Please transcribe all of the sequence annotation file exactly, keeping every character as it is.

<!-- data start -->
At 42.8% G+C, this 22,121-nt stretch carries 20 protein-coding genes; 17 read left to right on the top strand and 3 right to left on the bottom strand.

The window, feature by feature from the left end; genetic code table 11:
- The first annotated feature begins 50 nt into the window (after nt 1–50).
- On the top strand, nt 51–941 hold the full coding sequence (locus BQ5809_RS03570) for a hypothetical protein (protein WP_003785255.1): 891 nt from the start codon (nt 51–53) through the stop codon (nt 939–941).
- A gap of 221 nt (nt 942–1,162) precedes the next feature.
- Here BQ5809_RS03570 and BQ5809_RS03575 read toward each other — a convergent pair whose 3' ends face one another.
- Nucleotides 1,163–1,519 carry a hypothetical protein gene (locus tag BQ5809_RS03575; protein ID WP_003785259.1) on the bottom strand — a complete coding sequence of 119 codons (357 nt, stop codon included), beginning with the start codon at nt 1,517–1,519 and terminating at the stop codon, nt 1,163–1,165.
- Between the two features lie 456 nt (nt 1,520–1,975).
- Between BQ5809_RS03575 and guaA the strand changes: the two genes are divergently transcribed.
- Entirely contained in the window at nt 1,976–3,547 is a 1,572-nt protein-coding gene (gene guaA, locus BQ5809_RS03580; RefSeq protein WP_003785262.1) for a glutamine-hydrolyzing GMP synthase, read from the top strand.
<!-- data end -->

At 42.8% G+C, this 22,121-nt stretch carries 20 protein-coding genes; 17 read left to right on the top strand and 3 right to left on the bottom strand.

The window, feature by feature from the left end; genetic code table 11:
- The first annotated feature begins 50 nt into the window (after nt 1–50).
- On the top strand, nt 51–941 hold the full coding sequence (locus BQ5809_RS03570) for a hypothetical protein (protein WP_003785255.1): 891 nt from the start codon (nt 51–53) through the stop codon (nt 939–941).
- A gap of 221 nt (nt 942–1,162) precedes the next feature.
- Here BQ5809_RS03570 and BQ5809_RS03575 read toward each other — a convergent pair whose 3' ends face one another.
- Nucleotides 1,163–1,519 carry a hypothetical protein gene (locus tag BQ5809_RS03575; protein ID WP_003785259.1) on the bottom strand — a complete coding sequence of 119 codons (357 nt, stop codon included), beginning with the start codon at nt 1,517–1,519 and terminating at the stop codon, nt 1,163–1,165.
- Between the two features lie 456 nt (nt 1,520–1,975).
- Between BQ5809_RS03575 and guaA the strand changes: the two genes are divergently transcribed.
- Entirely contained in the window at nt 1,976–3,547 is a 1,572-nt protein-coding gene (gene guaA, locus BQ5809_RS03580; RefSeq protein WP_003785262.1) for a glutamine-hydrolyzing GMP synthase, read from the top strand.